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Spokane, Washington  Est. May 19, 1883
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Selig, MLB play fiddlers with the roof

Associated Press

HOUSTON – Major League Baseball pulled the roof out from over the Houston Astros’ heads.

Over the objections of the Astros, the commissioner’s office ordered the roof open at Minute Maid Park for Game 3 of the World Series on Tuesday night and said all games in Houston this week are likely to be played outdoors.

The decision rankled the Astros, who feel like the top’s been popped off their home-field advantage. Houston prefers to keep a lid on their crowd noise, and believes there’s a connection between its 36-17 closed-roof home record, compared with 15-11 when it was rolled back during the regular season.

That might explain why the Astros opted to keep it closed for all but two of its regular-season games after May.

“I don’t think Major League Baseball should have the right to tell us about the roof,” Astros outfielder Lance Berkman said. “They’re trying to take the home-field advantage from us. I don’t think that’s right.”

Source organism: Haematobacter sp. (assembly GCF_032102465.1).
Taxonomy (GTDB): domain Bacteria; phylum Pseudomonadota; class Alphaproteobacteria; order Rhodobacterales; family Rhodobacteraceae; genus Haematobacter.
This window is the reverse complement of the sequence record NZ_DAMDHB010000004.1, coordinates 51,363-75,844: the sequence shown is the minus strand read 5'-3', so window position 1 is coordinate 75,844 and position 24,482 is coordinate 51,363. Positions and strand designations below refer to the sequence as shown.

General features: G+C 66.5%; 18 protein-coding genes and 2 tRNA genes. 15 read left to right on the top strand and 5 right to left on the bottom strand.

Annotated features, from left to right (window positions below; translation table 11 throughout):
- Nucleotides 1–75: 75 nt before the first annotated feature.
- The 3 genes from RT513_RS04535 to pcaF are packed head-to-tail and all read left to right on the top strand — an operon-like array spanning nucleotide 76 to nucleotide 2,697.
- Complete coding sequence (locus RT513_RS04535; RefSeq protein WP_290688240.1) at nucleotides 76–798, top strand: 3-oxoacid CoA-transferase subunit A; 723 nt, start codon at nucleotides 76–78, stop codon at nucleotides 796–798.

Jimmie Lee Solomon, executive vice president of baseball operations in the commissioner’s office, made the announcement on the field about 4 hours before the scheduled first pitch. The sky was cloudless when Solomon spoke.

“We’ve studied weather, winds, we’ve studied humidity. There isn’t a cloud within 800 miles of here,” baseball commissioner Bud Selig said. “In Milwaukee, you don’t get a day like this until July Fourth.”

The game-time temperature was 61 degrees, and Selig said it would not get too cold for fans later in the evening. He cited baseball’s decision to order the roof be opened during the 2001 World Series at Bank One Ballpark in Phoenix.

“It’s almost like a road game for us now,” Astros first baseman Mike Lamb said. “We’re not used to playing with it open.”

Selig and Solomon said the commissioner’s office followed the Astros’ regular-season guidelines, which they said call for the roof to be open when the temperature is less than 80 degrees and there is no rain. Astros spokeswoman Lisa Ramsperger said there are no specific guidelines.

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